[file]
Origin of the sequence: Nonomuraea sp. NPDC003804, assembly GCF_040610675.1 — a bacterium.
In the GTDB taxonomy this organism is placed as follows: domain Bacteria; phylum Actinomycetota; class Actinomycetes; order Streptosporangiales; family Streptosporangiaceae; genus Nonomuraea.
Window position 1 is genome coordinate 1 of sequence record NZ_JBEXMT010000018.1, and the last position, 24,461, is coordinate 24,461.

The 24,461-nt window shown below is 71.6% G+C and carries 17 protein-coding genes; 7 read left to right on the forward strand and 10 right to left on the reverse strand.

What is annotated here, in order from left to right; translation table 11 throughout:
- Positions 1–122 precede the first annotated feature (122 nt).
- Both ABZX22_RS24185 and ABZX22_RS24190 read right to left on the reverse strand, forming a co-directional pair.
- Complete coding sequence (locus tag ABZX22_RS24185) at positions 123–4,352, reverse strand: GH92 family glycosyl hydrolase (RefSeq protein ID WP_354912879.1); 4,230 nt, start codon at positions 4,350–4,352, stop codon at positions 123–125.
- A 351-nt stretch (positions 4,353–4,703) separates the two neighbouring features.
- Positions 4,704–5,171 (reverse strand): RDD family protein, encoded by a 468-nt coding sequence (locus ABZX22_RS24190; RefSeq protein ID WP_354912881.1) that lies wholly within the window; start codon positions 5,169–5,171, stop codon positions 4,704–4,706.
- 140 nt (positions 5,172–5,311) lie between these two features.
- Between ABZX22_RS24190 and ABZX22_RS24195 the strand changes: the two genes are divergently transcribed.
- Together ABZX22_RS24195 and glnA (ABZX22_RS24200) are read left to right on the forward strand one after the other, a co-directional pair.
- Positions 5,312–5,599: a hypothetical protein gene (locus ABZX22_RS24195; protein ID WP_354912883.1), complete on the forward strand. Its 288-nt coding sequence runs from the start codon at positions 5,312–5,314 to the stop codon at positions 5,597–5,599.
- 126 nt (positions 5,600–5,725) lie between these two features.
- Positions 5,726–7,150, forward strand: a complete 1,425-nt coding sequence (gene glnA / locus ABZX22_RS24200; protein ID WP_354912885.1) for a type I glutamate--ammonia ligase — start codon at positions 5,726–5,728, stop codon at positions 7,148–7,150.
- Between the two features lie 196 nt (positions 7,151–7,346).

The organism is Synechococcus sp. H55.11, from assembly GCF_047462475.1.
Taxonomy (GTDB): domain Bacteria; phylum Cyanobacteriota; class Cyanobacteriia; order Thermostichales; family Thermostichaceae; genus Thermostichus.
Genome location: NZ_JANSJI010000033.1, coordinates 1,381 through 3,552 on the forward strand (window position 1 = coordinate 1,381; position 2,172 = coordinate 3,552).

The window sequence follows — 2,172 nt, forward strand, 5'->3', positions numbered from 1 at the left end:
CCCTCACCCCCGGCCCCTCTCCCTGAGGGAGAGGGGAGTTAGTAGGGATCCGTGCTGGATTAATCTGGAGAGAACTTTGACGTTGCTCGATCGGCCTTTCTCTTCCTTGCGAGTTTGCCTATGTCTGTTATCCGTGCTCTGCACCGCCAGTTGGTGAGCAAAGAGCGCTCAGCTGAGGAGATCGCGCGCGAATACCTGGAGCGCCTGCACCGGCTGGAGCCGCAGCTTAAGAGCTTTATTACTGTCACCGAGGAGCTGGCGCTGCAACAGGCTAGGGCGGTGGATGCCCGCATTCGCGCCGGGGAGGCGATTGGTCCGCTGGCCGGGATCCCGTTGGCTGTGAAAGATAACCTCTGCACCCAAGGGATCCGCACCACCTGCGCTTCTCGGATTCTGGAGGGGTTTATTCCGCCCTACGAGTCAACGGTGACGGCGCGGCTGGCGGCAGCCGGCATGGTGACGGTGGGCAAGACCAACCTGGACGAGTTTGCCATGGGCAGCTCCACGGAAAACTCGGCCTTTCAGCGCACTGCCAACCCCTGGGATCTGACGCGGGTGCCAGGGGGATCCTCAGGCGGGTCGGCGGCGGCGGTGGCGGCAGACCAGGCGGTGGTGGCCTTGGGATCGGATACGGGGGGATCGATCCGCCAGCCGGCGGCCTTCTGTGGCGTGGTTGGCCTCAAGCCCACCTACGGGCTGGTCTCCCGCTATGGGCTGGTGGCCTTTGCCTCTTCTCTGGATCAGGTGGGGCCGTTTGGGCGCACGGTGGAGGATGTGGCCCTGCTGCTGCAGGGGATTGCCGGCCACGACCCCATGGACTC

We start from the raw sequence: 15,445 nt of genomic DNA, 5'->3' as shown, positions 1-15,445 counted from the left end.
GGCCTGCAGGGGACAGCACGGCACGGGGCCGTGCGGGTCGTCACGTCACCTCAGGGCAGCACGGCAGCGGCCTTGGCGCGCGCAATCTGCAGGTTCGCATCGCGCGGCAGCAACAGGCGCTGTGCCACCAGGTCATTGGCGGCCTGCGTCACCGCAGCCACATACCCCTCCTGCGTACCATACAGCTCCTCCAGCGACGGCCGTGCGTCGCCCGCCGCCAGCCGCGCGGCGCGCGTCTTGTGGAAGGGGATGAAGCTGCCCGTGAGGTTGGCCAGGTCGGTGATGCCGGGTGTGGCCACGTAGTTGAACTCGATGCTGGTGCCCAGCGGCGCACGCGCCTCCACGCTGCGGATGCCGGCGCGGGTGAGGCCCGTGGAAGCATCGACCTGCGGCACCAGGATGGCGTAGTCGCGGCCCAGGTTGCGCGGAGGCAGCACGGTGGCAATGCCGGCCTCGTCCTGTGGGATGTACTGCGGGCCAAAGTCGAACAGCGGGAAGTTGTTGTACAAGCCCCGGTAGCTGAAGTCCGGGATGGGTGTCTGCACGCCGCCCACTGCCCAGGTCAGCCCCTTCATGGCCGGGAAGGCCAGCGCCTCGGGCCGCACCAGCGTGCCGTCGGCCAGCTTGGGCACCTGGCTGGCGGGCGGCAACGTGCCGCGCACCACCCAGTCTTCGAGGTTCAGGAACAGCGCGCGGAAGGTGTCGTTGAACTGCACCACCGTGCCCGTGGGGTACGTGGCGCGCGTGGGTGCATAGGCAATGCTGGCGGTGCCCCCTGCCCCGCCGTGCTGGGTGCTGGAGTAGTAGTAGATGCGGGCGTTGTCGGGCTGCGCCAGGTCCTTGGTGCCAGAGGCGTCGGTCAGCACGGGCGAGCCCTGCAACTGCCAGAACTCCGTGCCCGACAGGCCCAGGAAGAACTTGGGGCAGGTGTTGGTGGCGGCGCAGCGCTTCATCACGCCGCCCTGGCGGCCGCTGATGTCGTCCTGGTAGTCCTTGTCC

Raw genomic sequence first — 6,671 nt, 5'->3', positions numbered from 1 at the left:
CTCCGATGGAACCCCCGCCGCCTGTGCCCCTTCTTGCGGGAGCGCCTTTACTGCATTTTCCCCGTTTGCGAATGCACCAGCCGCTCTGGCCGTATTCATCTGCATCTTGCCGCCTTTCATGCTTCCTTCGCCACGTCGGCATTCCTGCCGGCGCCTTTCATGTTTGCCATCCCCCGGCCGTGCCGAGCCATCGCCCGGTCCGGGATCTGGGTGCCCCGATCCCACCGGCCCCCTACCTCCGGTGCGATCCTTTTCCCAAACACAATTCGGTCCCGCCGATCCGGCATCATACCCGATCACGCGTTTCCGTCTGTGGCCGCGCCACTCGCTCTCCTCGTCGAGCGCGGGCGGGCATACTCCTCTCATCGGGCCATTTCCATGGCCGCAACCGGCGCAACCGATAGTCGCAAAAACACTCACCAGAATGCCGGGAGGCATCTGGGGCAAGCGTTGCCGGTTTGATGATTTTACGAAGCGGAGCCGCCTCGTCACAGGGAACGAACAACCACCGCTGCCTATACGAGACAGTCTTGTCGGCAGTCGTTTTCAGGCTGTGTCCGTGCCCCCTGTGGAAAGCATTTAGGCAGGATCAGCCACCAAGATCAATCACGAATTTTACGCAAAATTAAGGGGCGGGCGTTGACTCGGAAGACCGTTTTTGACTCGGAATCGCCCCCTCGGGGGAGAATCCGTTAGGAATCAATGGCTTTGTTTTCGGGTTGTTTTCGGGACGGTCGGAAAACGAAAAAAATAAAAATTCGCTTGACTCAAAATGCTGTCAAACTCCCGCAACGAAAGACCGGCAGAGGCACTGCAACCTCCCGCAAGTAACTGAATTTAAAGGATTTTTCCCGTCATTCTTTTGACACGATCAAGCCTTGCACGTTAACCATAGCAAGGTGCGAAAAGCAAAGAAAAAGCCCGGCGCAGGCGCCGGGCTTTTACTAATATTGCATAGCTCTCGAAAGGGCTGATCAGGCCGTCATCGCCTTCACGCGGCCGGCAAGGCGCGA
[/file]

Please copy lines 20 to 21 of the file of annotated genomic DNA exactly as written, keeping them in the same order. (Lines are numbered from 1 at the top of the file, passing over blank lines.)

Genome location: NZ_JANSJI010000033.1, coordinates 1,381 through 3,552 on the forward strand (window position 1 = coordinate 1,381; position 2,172 = coordinate 3,552).

The window sequence follows — 2,172 nt, forward strand, 5'->3', positions numbered from 1 at the left end: